Direct Search Algorithms

Shark offers classes and methods implementing evolutionary single- and multi-objective optimization algorithms. The component provides a multitude of different evolutionary optimizers together with a rich sample of common benchmark functions.

This section gives an overview of the underlying concepts of the component and targets both the library user and a potential contributor to Shark.


In case of direct search algorithms, a minimization goal is assumed.

Individuals & Populations

Most evolutionary algorithms, both single- and multi-objective, are implemented in terms of the evolutionary loop. That is, in every iteration of the algorithm, a set of individuals, a so-called population, is evolved. In Shark, this concept is modelled in the following way:

An individual consists of:

  • chromosomes,
  • the search point associated with the individual as well as
  • the fitness corresponding to the individual’s search point.

Two different types of fitness values are supported, namely the penalized and the unpenalized fitness. Whenever an individual’s search point violates one ore more constraints of the optimization problem at hand, an evolutionary algorithm might choose to encode this violation in terms of a penalized fitness value.

The class Individual is templated w.r.t. the type of the search point, the type of fitness and w.r.t. the type of the chromosome. For the latter one, the type is considered to be default- and copy-constructable. The fitness can either be double or vector values, like RealVector. To access the chromosome, a templated member function is provided:

typedef Individual< RealVector, double, int > MyIndividual;
MyIndividual ind;
ind.chromosome() = 5; // l-value semantic

Access to the search point is available by means of:

ind.searchPoint() =...;

Finally, access to the fitness value(s) can be accessed by :

ind.penalizedFitness() =…; ind.unpenalizedFitness() =…;

For unconstrained fitness functions, both values are the same. However in the case that the point violates the boundary, the search point is assigned the fitness value of the closest feasible point. In that case the penalizedFitness is also assigned an additional error depending on the distance of the point to the feasible region.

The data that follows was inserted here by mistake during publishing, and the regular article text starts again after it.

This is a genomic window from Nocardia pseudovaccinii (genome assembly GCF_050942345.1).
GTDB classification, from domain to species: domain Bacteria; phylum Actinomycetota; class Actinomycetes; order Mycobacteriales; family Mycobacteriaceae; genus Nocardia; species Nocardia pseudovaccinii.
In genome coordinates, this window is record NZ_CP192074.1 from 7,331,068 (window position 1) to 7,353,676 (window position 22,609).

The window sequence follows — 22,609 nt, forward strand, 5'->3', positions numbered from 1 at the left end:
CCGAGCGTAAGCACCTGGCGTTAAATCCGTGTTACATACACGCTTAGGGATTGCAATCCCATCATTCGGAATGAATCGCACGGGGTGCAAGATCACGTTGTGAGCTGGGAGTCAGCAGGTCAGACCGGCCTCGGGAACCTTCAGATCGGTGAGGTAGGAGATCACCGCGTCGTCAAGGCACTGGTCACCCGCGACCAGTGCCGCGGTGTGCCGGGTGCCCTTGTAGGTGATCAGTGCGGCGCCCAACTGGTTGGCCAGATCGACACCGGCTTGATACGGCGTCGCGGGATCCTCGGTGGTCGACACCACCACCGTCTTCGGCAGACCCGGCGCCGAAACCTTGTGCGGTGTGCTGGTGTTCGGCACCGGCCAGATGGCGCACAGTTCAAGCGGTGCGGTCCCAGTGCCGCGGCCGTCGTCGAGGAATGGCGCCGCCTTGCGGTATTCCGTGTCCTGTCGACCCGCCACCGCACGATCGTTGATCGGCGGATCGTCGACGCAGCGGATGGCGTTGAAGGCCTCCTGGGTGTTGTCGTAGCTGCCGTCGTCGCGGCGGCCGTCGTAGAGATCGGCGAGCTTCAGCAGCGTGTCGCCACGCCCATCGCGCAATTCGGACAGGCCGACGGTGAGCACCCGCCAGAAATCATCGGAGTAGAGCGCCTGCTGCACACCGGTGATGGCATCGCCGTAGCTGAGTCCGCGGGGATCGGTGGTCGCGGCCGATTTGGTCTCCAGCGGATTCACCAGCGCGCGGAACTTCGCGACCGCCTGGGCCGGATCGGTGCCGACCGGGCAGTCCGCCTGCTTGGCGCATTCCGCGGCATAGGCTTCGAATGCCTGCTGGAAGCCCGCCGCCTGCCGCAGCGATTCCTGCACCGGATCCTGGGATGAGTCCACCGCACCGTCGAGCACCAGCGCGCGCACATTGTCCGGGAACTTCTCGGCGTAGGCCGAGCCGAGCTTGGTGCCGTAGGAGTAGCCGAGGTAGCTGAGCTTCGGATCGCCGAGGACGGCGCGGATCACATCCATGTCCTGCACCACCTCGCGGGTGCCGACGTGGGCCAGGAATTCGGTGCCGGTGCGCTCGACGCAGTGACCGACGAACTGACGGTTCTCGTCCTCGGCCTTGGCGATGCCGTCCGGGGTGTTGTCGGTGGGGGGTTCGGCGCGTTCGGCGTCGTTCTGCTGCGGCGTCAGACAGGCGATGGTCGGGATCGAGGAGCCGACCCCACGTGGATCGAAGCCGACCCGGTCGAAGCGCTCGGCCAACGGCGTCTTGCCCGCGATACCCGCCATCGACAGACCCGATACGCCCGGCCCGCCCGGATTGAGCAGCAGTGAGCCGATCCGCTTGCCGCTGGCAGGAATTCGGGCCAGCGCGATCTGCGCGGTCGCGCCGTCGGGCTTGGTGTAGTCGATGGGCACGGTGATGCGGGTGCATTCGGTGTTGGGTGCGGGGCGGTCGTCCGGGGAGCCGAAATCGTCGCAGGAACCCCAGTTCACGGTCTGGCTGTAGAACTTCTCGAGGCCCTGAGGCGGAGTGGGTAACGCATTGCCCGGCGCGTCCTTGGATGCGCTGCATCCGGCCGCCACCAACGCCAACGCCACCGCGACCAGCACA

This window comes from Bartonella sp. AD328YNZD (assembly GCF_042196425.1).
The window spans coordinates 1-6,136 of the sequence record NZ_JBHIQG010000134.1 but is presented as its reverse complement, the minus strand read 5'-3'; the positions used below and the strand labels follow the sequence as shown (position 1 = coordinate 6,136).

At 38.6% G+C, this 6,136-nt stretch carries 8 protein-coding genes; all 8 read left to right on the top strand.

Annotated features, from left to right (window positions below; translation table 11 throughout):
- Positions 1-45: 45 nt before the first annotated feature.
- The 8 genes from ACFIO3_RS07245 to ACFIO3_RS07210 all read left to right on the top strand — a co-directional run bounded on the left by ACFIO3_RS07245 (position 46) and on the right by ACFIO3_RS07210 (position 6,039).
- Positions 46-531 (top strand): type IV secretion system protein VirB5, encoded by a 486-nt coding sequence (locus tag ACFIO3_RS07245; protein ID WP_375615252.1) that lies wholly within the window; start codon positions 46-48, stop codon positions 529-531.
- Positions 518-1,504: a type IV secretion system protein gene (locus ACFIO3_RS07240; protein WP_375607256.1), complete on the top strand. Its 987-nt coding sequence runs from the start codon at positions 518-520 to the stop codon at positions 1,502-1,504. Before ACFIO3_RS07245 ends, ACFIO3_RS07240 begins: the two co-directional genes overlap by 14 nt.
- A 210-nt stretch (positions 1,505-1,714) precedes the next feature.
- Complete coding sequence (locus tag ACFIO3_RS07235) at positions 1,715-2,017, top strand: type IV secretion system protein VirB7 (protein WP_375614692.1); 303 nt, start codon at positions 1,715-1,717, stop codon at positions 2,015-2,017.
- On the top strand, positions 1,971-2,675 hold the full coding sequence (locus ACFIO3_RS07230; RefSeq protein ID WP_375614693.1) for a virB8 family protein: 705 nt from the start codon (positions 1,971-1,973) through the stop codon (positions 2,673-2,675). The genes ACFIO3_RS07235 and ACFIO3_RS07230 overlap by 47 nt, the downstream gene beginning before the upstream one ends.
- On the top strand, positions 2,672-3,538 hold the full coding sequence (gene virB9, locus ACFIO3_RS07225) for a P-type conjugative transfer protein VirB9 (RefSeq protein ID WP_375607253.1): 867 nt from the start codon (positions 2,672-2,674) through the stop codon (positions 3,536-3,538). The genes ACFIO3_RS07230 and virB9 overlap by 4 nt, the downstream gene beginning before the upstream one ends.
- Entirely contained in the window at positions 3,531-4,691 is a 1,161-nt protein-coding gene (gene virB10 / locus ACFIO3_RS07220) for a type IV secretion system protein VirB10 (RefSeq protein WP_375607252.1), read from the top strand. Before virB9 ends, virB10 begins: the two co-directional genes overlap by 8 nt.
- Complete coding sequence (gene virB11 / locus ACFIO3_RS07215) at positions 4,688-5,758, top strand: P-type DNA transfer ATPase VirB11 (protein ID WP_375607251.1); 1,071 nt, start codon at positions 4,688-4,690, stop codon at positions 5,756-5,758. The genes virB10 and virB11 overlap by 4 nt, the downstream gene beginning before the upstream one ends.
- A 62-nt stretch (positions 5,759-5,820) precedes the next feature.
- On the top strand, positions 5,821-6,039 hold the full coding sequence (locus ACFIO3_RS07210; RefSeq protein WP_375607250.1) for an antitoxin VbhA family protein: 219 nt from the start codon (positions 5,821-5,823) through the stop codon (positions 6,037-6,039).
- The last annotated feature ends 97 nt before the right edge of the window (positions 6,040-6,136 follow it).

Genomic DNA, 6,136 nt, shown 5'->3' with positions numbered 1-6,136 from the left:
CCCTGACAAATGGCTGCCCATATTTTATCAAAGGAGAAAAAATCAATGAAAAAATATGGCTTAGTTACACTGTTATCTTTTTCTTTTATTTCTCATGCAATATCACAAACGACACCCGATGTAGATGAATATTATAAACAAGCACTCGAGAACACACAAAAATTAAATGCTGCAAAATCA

Populations, i.e., sets or multi-sets of individuals, are not modelled explicitly. Instead, any container type can be used to represent populations:

typedef Individual< RealVector, double, int > MyIndividual;
typedef std::set< Individual > Population;
typedef std::vector< Individual> RandomAccessPopulation;

Evolutionary Operators - Selection, Variation, Evaluation

Typical ingredients of evolutionary algorithms like mutation or crossover are modelled as separate operators that do work on a single or a range of individuals. No explicit interface is defined to abstract the functionality of variation operates but we define loose concepts for every type of operator.

Selection Operator

A selection operator selects a certain individual from a set of individuals. Thus, a selection operator selecting individuals uniformly at random can be implemented in the following way:

struct UniformSelection{
  template<typename Iterator>
  Iterator operator()( Iterator it, Iterator itE ) const {
    return( it + Rng::discrete( 0, std::distance( it, itE ) ) );

An iterator-based approach is favored in Shark. That is, the underlying container are abstracted and no unneccesary copy of individuals takes place.

Mutation Operator

A mutation operator alters a single individual and might apply changes to both the individual’s search point as well as its chromosomes. In general, const and non-const overloads should be available. For example, a bitflip mutation can be implemented as follows:

struct BitFlipMutation {
  // Non-const overload. Supplied individual is altered by the operator.
  template<typename Individual>
  void operator()( Individual & ind ) const {
    typedef typename Individual::SearchPointType PointType;
    for( PointType::iterator it = ind.begin(); it != ind.end(); ++it )